A Simple Guide to Small Business Tax Credits

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Tax season is upon us, and it's time to work our brains around what applies to us and what doesn't. The tax code can look like a labyrinth, and we are here to decode its mysteries. 

There are certain things you need to know when it comes to small business tax credits. Check out our guide to learn more.


What are Business Tax Credits? 

When businesses file their annual tax return to the IRS, they are eligible for credits that alleviate their financial obligations to the federal government. 


Demystifying Business Tax Credits

Tax language can seem like hieroglyphics at times. We are here to translate. There are many forms of business tax credits. A few examples to check include investment, work opportunity, welfare-to-work, alcohol fuels, r&d tax relief eligibility, low-income housing, and enhanced oil recovery.

Each of these credits requires a specific form that you can find on the IRS's website. You can also consult an accountant or a licensed tax professional if you want to make the process easier. Business tax credits, as well as their specific forms, are subject to change year to year. To avoid misfiling, refer to the IRS website.

Business tax credits eliminate certain tax obligations for businesses that apply. These credits reduce the amount of money the company owes to the federal government.

Businesses may exceed their tax credits for the current year and still be able to apply those credits to return years they already filed. Companies may also carry over tax credits they can't apply to the current year, and use them for a future year. This process is known as a carryforward.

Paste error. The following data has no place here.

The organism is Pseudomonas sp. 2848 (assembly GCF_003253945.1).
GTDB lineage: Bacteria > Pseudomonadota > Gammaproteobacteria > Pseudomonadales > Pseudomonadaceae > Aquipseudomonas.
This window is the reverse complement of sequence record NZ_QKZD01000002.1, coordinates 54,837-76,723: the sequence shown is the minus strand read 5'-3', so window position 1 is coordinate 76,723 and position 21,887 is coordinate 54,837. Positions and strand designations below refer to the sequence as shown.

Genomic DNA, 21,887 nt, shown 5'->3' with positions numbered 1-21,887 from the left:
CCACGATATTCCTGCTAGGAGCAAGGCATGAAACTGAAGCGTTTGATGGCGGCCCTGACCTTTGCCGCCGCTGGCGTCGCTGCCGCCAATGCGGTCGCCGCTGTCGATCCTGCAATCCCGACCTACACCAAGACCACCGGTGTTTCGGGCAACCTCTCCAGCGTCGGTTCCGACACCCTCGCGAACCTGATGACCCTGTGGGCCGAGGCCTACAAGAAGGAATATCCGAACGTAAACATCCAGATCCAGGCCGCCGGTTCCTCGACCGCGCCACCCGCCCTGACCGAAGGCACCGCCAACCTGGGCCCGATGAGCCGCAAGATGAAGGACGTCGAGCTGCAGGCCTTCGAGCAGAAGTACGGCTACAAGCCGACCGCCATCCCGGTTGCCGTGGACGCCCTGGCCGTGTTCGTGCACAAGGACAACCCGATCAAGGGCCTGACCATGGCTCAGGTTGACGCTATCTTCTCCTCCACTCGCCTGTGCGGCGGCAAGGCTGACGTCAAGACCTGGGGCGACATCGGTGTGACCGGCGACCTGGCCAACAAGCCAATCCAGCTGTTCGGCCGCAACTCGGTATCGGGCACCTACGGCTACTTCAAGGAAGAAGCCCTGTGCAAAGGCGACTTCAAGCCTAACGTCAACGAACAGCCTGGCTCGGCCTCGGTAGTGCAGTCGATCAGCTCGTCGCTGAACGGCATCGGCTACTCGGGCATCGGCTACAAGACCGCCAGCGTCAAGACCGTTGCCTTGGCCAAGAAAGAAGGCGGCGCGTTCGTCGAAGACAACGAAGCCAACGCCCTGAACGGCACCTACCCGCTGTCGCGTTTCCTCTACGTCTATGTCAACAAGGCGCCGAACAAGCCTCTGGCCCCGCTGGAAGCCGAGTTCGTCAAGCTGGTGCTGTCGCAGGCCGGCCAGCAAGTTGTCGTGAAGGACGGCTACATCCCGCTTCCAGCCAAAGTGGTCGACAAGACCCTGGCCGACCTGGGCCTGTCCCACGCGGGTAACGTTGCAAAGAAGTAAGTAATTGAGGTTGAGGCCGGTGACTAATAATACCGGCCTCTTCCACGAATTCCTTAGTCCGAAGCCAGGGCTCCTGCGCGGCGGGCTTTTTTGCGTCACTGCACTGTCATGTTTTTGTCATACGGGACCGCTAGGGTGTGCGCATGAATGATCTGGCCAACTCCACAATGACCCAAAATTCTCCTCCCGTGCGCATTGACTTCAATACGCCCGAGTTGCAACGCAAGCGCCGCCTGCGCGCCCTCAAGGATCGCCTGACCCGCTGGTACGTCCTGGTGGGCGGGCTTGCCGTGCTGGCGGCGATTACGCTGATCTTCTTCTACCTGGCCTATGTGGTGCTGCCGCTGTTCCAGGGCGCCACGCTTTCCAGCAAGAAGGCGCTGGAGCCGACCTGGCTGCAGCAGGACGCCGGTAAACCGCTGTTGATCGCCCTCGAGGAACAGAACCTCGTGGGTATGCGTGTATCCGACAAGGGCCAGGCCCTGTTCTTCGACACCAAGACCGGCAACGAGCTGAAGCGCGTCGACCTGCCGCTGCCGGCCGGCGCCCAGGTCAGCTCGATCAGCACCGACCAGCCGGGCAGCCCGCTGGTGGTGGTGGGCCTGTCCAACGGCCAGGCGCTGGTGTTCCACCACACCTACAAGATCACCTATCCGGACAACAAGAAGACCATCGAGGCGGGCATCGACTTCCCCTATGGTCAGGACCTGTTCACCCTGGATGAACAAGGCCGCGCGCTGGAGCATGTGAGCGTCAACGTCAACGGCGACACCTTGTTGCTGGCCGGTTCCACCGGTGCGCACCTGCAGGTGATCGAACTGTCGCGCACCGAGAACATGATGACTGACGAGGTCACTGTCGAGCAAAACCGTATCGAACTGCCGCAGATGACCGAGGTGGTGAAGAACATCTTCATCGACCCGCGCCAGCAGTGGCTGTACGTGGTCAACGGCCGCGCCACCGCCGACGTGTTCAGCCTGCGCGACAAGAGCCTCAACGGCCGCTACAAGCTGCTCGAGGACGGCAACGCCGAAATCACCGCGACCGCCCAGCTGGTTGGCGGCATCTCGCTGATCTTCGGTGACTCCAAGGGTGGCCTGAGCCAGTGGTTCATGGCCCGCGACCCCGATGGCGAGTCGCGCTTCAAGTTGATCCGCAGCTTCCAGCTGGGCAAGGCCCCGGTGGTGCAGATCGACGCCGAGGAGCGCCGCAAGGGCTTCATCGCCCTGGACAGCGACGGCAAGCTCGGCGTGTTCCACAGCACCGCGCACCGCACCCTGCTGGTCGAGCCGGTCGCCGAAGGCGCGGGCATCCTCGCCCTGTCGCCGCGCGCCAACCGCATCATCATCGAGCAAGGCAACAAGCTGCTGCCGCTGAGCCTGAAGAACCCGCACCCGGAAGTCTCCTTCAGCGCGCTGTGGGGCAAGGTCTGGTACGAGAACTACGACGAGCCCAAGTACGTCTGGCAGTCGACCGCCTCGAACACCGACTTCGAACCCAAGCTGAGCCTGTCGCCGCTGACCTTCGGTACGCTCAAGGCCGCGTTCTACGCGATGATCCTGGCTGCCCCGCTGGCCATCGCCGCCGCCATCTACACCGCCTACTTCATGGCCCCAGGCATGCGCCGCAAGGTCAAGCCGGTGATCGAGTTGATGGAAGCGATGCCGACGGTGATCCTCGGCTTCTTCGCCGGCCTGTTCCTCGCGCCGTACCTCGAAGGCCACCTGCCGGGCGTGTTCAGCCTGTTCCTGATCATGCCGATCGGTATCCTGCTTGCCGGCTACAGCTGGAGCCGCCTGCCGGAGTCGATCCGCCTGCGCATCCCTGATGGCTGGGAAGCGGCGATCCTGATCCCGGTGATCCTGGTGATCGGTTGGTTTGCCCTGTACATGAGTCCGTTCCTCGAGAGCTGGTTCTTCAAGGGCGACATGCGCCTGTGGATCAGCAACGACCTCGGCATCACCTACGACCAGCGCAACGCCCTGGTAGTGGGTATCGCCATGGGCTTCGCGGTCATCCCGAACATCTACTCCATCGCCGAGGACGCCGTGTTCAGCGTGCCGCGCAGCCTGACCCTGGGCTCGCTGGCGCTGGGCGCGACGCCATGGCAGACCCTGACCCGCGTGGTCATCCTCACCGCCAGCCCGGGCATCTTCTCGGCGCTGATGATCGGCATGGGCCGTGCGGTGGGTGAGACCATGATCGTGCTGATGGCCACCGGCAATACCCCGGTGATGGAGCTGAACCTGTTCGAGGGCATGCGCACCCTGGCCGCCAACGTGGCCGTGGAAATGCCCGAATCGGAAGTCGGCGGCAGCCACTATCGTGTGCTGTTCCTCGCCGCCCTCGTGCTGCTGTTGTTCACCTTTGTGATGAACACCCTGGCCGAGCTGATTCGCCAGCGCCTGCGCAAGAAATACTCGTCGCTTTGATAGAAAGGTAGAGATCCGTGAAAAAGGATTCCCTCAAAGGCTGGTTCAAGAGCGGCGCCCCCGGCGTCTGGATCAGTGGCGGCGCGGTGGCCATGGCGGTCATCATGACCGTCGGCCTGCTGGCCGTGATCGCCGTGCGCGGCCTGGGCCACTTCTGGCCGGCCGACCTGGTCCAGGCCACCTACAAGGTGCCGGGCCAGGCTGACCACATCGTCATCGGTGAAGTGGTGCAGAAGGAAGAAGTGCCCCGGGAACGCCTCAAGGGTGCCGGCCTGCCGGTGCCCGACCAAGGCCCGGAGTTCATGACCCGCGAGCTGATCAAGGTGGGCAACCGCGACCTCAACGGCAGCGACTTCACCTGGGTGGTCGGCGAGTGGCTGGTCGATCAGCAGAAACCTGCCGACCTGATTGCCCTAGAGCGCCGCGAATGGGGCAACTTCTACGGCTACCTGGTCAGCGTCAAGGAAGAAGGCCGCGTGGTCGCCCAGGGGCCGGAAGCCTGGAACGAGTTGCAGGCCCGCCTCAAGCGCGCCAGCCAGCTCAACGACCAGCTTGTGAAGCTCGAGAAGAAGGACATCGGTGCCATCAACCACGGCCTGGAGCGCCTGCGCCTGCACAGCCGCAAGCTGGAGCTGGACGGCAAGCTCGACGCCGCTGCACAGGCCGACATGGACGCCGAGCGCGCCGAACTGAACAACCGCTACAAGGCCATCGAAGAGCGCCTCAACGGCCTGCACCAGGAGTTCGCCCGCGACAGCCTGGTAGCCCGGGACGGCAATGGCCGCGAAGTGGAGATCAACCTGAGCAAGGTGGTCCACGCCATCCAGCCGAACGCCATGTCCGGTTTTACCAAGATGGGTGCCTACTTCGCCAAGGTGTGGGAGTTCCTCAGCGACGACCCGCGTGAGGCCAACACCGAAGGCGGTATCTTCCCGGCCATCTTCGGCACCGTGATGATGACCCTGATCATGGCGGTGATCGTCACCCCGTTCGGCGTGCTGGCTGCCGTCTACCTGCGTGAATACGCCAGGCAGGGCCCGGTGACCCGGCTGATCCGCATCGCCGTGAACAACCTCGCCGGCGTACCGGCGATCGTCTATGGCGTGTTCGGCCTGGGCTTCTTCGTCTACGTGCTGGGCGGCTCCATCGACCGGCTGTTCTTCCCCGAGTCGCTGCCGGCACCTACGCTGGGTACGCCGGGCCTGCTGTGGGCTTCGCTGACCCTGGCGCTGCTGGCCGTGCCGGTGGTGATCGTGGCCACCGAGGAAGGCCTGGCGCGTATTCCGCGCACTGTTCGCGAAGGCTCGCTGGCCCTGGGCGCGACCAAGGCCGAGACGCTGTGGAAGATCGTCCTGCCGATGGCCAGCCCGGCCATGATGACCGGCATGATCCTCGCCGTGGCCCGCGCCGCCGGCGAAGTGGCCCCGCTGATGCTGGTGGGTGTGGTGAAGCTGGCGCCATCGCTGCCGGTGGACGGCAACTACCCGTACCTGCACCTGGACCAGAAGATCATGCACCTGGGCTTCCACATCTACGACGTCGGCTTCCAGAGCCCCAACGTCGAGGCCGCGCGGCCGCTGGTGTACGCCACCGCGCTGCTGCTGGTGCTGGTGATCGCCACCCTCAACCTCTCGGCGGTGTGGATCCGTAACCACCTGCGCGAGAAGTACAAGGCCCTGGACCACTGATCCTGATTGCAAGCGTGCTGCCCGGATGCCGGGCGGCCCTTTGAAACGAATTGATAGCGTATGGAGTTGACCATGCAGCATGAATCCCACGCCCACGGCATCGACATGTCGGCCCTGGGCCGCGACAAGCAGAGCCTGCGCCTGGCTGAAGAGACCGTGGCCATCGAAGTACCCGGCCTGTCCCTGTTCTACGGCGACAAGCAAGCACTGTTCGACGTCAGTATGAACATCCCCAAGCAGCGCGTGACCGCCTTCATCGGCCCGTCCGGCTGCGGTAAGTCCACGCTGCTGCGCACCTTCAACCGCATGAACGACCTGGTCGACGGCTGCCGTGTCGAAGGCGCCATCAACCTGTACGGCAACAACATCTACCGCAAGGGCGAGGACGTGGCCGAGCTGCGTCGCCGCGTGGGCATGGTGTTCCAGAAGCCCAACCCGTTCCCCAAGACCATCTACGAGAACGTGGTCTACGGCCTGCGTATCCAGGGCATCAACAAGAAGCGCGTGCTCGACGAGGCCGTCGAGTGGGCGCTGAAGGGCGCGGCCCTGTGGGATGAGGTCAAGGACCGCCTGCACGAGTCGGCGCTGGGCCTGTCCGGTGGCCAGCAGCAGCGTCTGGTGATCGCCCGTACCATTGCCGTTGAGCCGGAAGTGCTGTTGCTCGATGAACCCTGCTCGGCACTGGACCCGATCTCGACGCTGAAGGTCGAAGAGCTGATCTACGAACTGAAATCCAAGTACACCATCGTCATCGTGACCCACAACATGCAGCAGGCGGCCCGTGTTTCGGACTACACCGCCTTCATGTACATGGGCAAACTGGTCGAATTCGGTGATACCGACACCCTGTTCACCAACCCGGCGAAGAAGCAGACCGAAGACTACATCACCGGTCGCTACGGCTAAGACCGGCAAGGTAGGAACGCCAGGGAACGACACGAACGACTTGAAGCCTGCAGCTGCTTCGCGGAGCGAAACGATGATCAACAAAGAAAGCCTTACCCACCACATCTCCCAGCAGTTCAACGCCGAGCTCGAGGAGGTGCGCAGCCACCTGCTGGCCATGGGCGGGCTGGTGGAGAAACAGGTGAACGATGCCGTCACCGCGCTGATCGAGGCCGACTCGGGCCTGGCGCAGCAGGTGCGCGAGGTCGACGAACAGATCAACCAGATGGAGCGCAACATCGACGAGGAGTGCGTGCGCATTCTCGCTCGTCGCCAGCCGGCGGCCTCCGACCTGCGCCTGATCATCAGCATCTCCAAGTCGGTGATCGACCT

Small Business Tax Credits vs. Tax Deductions

Small business tax credits apply to businesses engaging in activities that benefit the economy or society. Small business tax credits are not to be confused with tax deductions. 

Tax deductions refer to claims made by companies for ordinary business expenditures. These are known as "write-offs" and have nothing to do with the benefit of society. 

Specialized deductions apply to specific businesses, such as home-based businesses. Deductions minimize your taxable income and affect which tax bracket you report.


How to Claim Small Business Tax Credits

If you’re planning on applying more than one tax credit to your return, you must submit an IRS Form 3800 with your tax return. This form lists all of your desired small business tax credits. You can calculate your General Business Tax Credit by then adding the total credits.

To calculate your limit of small business tax credits, use the following 2 step process.

1. Add your net income tax and alternative minimum tax.

2. Subtract the greater of either your tentative minimum tax for the tax year or 25% of the amount of your regular tax liability that’s greater than $25,000.

Consult With a Tax Professional Today 

Consult a tax professional before filing a return to figure out which business tax credits apply best to your company. Tax credits often expire and interchange, so it's essential to have a professional guide you on your business tax credit journey.